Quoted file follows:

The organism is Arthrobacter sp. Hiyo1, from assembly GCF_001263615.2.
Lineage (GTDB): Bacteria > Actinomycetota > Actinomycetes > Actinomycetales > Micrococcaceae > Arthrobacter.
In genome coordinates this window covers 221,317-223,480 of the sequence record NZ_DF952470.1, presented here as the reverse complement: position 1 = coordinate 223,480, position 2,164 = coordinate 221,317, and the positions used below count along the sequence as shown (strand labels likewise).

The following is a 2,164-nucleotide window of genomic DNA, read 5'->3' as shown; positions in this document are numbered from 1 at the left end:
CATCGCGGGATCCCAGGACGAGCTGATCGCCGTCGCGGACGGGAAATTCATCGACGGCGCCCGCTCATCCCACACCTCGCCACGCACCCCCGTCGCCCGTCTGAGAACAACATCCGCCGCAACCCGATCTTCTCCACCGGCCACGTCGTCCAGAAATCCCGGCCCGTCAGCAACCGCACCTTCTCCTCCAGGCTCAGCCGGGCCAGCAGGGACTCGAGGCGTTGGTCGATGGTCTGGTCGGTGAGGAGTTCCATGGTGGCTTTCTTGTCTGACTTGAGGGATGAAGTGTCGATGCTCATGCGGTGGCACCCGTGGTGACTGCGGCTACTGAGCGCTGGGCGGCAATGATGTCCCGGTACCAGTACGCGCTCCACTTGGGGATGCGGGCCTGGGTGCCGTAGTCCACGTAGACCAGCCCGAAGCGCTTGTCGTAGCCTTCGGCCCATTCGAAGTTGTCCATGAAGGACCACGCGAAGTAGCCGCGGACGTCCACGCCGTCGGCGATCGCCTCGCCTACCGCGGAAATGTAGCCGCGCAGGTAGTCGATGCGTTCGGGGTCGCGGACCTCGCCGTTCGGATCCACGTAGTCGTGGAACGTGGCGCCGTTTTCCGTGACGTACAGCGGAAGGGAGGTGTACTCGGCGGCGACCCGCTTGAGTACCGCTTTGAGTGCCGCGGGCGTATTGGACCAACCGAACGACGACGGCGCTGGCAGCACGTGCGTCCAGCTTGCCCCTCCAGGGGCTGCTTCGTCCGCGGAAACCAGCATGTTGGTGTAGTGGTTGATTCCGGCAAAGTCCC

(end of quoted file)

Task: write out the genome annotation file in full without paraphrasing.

The organism is Arthrobacter sp. Hiyo1, from assembly GCF_001263615.2.
Lineage (GTDB): Bacteria > Actinomycetota > Actinomycetes > Actinomycetales > Micrococcaceae > Arthrobacter.
In genome coordinates this window covers 221,317-223,480 of the sequence record NZ_DF952470.1, presented here as the reverse complement: position 1 = coordinate 223,480, position 2,164 = coordinate 221,317, and the positions used below count along the sequence as shown (strand labels likewise).

The following is a 2,164-nucleotide window of genomic DNA, read 5'->3' as shown; positions in this document are numbered from 1 at the left end:
CATCGCGGGATCCCAGGACGAGCTGATCGCCGTCGCGGACGGGAAATTCATCGACGGCGCCCGCTCATCCCACACCTCGCCACGCACCCCCGTCGCCCGTCTGAGAACAACATCCGCCGCAACCCGATCTTCTCCACCGGCCACGTCGTCCAGAAATCCCGGCCCGTCAGCAACCGCACCTTCTCCTCCAGGCTCAGCCGGGCCAGCAGGGACTCGAGGCGTTGGTCGATGGTCTGGTCGGTGAGGAGTTCCATGGTGGCTTTCTTGTCTGACTTGAGGGATGAAGTGTCGATGCTCATGCGGTGGCACCCGTGGTGACTGCGGCTACTGAGCGCTGGGCGGCAATGATGTCCCGGTACCAGTACGCGCTCCACTTGGGGATGCGGGCCTGGGTGCCGTAGTCCACGTAGACCAGCCCGAAGCGCTTGTCGTAGCCTTCGGCCCATTCGAAGTTGTCCATGAAGGACCACGCGAAGTAGCCGCGGACGTCCACGCCGTCGGCGATCGCCTCGCCTACCGCGGAAATGTAGCCGCGCAGGTAGTCGATGCGTTCGGGGTCGCGGACCTCGCCGTTCGGATCCACGTAGTCGTGGAACGTGGCGCCGTTTTCCGTGACGTACAGCGGAAGGGAGGTGTACTCGGCGGCGACCCGCTTGAGTACCGCTTTGAGTGCCGCGGGCGTATTGGACCAACCGAACGACGACGGCGCTGGCAGCACGTGCGTCCAGCTTGCCCCTCCAGGGGCTGCTTCGTCCGCGGAAACCAGCATGTTGGTGTAGTGGTTGATTCCGGCAAAGTCCC